# Rate of planets flowing into stars: Discussion

by astrostuart
Tags: astronomy research, distribution, flow rate, flowing, planet migration, planets, rate, stars
 P: 9 I just posted a question to ask for help on the Calculus & Analysis section to determine how fast planets go into stars. I should give a little background, in addition to pointing you to my latest two short papers: http://arxiv.org/abs/1301.4229 and http://arxiv.org/abs/1211.1984 I have already done this problem numerically in those two papers, but for the full Journal paper, I want to show as much of this as I can analytically. I will be able to do my calculations much faster with analytical equations as well. I am taking the distribution of planets found using Kepler data, and using the equations for tidal migration, calculating the rate of planets migrating into the star as a function of the tidal dissipation value Q. I am also looking how the occurrence distribution changes as a function of time. There are several more interesting questions I'll be pursuing, including a correlation between the Fe in the star and the eccentricity of the planet. I'm hoping to get more discussion. Hope you head over to the other post. Thanks! Stuart Hong Kong and Sedona, Arizona
 P: 9 I have a tentative solution to my question, how fast are planets migrating inwards, posted at http://www.physicsforums.com/showthr...04#post4240604 I've posted my math in the calculus section, because it is hardcore calculus help that I want, but I sure would be grateful if some of you wanting to do some theoretical exoplanet astrophysics headed on over and looked at my math. I "end" with still more to do. Thanks Stuart
 Astronomy Sci Advisor PF Gold P: 22,674 I'm retired and not able to help any substantive way. I was impressed by your writing style: clear cogent, well organized. If I had a friend I was in touch with in the appropriate astrophysics department I could honestly recommend that he or she check out your papers. But besides encouragement and wishing you the best of luck there is little I can do. It's great you are attending all these conferences and presenting your work.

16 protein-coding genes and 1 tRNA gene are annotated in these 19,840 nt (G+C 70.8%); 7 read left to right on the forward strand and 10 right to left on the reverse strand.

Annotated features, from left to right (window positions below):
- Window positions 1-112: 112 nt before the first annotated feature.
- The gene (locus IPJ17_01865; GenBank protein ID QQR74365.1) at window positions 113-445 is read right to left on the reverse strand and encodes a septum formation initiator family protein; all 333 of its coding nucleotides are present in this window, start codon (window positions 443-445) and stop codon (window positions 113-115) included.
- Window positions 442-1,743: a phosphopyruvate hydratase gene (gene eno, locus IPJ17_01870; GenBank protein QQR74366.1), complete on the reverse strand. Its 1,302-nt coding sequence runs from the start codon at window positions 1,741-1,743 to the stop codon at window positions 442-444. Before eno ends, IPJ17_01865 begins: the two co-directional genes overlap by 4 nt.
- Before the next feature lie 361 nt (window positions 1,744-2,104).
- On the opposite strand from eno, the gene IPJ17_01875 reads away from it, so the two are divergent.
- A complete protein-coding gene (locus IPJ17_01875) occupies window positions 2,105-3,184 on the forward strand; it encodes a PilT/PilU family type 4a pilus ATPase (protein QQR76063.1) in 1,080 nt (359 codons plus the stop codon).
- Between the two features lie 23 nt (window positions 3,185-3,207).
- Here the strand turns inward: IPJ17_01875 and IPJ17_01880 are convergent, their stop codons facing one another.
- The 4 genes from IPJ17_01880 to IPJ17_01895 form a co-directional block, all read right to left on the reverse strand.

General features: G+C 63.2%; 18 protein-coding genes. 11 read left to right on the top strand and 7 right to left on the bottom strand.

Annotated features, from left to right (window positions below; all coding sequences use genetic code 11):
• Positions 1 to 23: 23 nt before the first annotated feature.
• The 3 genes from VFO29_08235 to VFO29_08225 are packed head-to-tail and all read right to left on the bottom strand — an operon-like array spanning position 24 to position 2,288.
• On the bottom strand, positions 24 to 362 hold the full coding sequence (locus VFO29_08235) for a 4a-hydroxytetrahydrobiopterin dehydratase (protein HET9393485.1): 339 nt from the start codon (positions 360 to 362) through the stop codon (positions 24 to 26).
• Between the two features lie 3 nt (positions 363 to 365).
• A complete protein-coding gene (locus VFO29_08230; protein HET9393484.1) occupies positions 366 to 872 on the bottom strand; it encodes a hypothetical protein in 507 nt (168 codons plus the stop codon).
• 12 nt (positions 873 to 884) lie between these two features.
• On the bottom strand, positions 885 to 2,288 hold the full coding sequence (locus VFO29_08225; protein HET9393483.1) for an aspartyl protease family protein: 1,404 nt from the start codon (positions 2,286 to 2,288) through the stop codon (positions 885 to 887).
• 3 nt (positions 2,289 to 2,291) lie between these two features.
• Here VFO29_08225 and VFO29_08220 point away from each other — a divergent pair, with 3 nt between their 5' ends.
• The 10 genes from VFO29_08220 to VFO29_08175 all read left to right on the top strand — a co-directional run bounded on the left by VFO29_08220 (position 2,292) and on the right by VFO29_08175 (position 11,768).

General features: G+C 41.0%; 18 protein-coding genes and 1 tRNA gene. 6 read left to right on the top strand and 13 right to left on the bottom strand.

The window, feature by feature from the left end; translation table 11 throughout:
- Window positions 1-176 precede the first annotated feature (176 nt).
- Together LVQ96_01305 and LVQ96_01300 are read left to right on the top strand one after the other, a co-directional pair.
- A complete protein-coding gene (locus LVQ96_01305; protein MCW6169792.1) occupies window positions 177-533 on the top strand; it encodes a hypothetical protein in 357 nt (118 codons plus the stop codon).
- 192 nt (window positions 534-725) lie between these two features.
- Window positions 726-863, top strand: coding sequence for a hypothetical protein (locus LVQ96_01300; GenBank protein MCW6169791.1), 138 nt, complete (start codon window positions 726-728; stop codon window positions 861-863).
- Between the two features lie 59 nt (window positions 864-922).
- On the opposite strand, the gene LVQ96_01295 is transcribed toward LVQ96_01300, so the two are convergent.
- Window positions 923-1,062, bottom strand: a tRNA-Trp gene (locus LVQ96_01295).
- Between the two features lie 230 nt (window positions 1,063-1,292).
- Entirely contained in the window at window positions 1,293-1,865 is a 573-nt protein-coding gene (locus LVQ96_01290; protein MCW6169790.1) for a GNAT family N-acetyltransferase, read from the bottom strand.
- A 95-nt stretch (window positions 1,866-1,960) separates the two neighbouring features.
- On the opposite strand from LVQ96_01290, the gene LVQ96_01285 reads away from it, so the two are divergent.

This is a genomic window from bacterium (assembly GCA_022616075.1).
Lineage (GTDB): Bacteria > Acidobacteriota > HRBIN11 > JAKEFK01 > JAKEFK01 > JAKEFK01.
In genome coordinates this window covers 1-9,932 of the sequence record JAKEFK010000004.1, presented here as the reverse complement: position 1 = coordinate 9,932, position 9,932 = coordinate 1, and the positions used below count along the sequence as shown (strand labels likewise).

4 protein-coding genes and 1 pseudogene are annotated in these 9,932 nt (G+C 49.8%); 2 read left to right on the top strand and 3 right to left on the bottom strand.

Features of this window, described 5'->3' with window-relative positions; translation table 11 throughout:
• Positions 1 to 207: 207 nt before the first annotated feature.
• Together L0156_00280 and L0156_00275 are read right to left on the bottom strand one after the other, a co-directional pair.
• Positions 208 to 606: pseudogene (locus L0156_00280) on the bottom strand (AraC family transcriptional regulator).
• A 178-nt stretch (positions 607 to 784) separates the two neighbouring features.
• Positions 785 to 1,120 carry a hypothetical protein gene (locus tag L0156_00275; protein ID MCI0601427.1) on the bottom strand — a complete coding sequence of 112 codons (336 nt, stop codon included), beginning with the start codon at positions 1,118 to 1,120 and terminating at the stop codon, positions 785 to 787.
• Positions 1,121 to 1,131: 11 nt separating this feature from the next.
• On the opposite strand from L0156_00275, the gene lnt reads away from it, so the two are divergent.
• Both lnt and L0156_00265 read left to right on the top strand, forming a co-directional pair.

P: 9 Eureka! I found it! The rate of migration of planets into the star Posted 2014 Mar 05 Here is the first public presentation of the equation giving the rate of planets going into the star!: $$\frac{dN}{dt}= - \frac{27}{4} \frac{ \left( 2 \pi \right)^{13/3} R^5_{\ast} M_p}{G^{5/3} M_{\ast}^{8/3} Q^{\prime}_{\ast}} k P^{\alpha - 13/3}$$ Here, $M_{\ast}$ and $M_p$, and $R_{\ast}$ and $R_{p}$ are the masses and radii of the star and planet, respectively, and $Q^{\prime}_{\ast}$ is a measure of the strength of the dissipation of energy by tides on the star called the tidal quality factor.'' The distribution of planets is determined by $k$ and $α$ in the expression describing the exponential distribution of planets in the falloff, or, separately, the distribution beyond the falloff: $$\frac{dN}{d\log[P]}= k P^{\alpha }$$ so that α is the power index of the planet distribution, and k the normalization. I have simplified this distribution from the combined form I used in previous posts. The first important point is how the dependence of the rate on the period P drops out when α equals 13/3, which means that if the power index is found to be 13/3, then this indicates that the distribution is shaped by planets tidally migrating into the star. The power index found by Howard et al. (2012) for giant and medium radii planets, as found by Kepler, in the falloff region is in fact a little above 4.0 (Using the approximation in the Howard equation for the distribution which has two regions each following a power law, that for small P, α = β+γ). The other important result is that a calculation of this rate using the Howard+ (2012) results is an inward flow of less than $10^{-12}$ giant planets/star/yr when calculated for $Q^{\prime}_{\ast}$ of $10^{7}$, or less than one planet per 1000 stars per gigayear. This means that in the 10 Gyr lifetime of a star like the sun, that supplying this migration flow would take a 1% reduction in the occurrence of giant planets further out. Not only is this easily sustainable, but so would be the larger flows required by $Q^{\prime}_{\ast}$ of even as strong as $10^{6}$. (Stronger tidal dissipation is indicated by a lower number.) I conclude that the planets in the falloff region have not been there since the formation of the planets, but in fact are part of planet migration. There is no need to say that the presence of these planets indicates that tides in the star must be as weak as $Q^{\prime}_{\ast}$ of $10^{7}$. This bears on many mysteries about the shortest period planets. The planets in the falloff may also more newly arrived than planets beyond the falloff, which means we should look to see if such planets are more likely to be inflated. This also bears on whether the correlations of iron abundance with planet and star parameters could be due to planet pollution of the stars. The most massive giant planets will produce transient events, and the majority of these planets will likely produce bloatar'' type objects such as found by Spezzi et al. This would be the first measurement of the rate of planet migration. I am writing this up for my blog (astrostuart.blogspot.com, give me a day or so) and will submit my paper, but for the paper would enjoy discussing this as a means of having an audience to help me write the paper. Stuart F. Taylor